Annual Report 2017/18 Relationships Australia Northern Territory

Our Board

From Our Chairperson

From the Acting CEO

Geoff Radford

Our Clients


We have participated in many National and Territory events over the past year including:

  • Barunga Festival
  • NAIDOC week events
  • World music day (World Refugee Day)
  • Pride week
  • Neighbour Day
  • Defence Community Organisation Expo
  • Careers Expo
  • White Ribbon Day
  • Mardi Gras Sydney
  • 5th Anniversary of the National Apology for forced adoption
  • Seniors Expo
  • Nationl families week

Our Services

Family and separation

  • Family Dispute Resolution
  • Family Law Pathways Network
  • Family Relationships Centre
  • Family and Domestic Violence Services
  • Post Separation Cooperative Parenting
  • Relationship Education


  • Relationships Counselling
  • Employee Assistance Program

Youth and children

  • Youth Diversion Program
  • Children’s Counselling
  • Child Inclusive Practice
  • Healing our Children

Culture and language

  • Legally Assisted and Culturally Appropriate FDR
  • Culturally and Linguistically Diverse Project

Other services

  • Royal Commission Support (Protection and Detention of Children in the NT)
  • Royal Commission Support (Institutional Responses to Child Sexual Abuse)
  • Find and Connect
  • Forced Adoption Support Service

I'm not crime

Our support service for the Royal Commission into Protection and Detention of Children in the Northern Territory produced a range of different approaches for supporting children involved in the Royal Commission. This included the successful ‘I’m Not Crime’ group program for young men involved in the youth justice system.

I’m Not Crime consisted of music and cultural workshops where participants were able to express themselves through music and reconnect with culture and country. Culturally appropriate activities were facilitated by Aboriginal Elders who could share the spiritual, physical and emotional connections to country. The music created by participants gave valuable feedback and insight into the considerations needed when working with young people who have been in contact with the justice system.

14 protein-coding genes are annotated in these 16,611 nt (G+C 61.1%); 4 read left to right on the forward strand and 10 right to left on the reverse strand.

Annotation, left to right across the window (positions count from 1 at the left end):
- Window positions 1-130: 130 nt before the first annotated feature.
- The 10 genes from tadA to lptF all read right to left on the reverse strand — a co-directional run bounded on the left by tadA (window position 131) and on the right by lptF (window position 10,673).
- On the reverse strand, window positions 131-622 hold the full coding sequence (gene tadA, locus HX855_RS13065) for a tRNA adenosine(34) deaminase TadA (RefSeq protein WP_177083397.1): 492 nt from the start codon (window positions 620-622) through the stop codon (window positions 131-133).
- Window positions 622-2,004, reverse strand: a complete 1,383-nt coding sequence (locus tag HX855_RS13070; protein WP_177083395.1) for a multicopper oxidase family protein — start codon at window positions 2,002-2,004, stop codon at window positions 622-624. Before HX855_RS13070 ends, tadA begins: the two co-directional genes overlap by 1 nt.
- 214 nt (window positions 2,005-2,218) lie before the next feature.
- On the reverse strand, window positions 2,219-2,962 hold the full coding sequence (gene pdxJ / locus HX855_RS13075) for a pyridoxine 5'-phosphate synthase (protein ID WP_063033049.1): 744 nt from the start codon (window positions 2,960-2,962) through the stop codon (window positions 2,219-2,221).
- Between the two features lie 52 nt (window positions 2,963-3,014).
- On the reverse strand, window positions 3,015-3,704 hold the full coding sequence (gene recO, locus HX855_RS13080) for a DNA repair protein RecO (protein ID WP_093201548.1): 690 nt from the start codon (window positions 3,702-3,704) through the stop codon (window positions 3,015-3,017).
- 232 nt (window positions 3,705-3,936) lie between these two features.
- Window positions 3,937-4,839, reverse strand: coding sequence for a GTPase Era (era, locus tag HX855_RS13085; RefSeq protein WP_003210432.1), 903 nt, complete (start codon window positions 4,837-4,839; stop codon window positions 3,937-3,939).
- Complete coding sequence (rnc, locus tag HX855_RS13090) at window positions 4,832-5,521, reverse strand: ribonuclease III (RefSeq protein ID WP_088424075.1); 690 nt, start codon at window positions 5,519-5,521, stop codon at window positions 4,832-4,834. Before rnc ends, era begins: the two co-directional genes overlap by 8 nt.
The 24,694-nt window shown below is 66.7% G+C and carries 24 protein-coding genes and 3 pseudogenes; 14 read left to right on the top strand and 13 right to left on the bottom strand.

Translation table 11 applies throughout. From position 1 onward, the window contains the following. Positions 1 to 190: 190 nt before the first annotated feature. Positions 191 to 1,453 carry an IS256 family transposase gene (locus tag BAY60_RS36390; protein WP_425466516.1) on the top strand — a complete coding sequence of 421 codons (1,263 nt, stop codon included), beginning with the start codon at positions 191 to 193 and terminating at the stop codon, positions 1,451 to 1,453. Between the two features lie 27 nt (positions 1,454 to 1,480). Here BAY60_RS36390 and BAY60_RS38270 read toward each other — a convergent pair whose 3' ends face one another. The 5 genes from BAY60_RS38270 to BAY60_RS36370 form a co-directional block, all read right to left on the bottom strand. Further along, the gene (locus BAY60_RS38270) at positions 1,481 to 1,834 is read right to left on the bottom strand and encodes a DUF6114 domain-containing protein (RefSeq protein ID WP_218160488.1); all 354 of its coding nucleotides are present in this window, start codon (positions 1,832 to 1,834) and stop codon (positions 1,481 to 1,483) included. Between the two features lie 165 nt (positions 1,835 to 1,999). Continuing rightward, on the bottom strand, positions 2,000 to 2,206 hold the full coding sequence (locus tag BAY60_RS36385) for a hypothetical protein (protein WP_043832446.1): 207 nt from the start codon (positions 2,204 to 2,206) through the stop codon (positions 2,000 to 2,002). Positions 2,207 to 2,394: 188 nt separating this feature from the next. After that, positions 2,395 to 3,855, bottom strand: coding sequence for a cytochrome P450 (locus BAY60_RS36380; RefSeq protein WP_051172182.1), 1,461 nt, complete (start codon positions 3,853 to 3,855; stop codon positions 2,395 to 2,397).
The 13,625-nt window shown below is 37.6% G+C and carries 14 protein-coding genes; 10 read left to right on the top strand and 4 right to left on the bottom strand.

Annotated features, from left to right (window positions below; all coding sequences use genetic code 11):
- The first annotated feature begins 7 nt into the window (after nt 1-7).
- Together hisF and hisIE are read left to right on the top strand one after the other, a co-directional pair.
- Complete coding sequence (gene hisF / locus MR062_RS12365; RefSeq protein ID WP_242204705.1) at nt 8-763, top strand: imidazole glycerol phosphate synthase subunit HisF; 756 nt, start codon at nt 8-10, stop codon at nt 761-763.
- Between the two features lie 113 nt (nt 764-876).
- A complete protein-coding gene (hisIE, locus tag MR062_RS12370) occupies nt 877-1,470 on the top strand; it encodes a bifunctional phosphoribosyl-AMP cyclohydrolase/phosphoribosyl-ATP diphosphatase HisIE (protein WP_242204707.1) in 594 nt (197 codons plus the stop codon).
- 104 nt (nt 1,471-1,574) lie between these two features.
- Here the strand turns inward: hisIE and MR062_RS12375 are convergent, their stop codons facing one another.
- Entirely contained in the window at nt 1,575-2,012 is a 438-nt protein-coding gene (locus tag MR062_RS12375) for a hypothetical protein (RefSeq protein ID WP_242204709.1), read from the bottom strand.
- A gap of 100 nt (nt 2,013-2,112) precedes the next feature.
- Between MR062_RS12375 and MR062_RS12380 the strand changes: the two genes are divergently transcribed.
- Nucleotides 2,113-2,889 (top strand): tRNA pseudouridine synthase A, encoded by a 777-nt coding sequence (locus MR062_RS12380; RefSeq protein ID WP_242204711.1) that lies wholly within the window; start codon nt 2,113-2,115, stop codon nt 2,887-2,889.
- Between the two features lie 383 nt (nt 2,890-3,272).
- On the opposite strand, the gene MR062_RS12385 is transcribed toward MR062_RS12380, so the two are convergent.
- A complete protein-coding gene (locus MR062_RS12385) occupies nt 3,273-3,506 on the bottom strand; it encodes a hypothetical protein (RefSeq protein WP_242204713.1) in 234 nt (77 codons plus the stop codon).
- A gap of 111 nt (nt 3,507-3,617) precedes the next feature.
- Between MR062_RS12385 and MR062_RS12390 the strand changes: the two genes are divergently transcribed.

If I wasn’t here, I’d be at home just bored or (taking) drugs, the wrong crowd, the wrong people

One participant spoke about the diversionary benefits the service, “If I wasn’t here, I’d be at home just bored or (taking) drugs, the wrong crowd, the wrong people”. Another commented on their thoughts of the sevice, “It felt good compared to last week; I reckon a program like this could be revolutionary, it has been an outreach to us, (and) it has helped us a lot more than anybody else could have.”

I’m not Crime’s successful approach was documented by Jacqueline Dysart, a qualified social worker and researcher, who worked with the RA-NT to evaluate the program. The evaluation shares the valuable lessons learnt by the Royal Commission Support Team during the program with other service providers or organisations who are working with young people. Furthermore, the evaluation can inform funding bodies and policymakers of priorities and assist in decision making regarding services in this sector.

Our Find & Connect Support Service (FCSS) faces unique challenges in the Northern Territory, with the majority of clients living in rural, remote and often isolated regions. Our staff members work with clients in developing a suite of different strategies in managing the negative experiences of loneliness and living in isolation.

In the Northern Territory FCSS provides case management, advocacy, counselling records searching and family tracing to people affected by out-of-home care prior to 1990. FCSS is funded by the Department of Social Services and aims to provide specialised trauma-informed support to individuals who identify as Forgotten Australians, Former Child Migrants, and the Stolen Generations.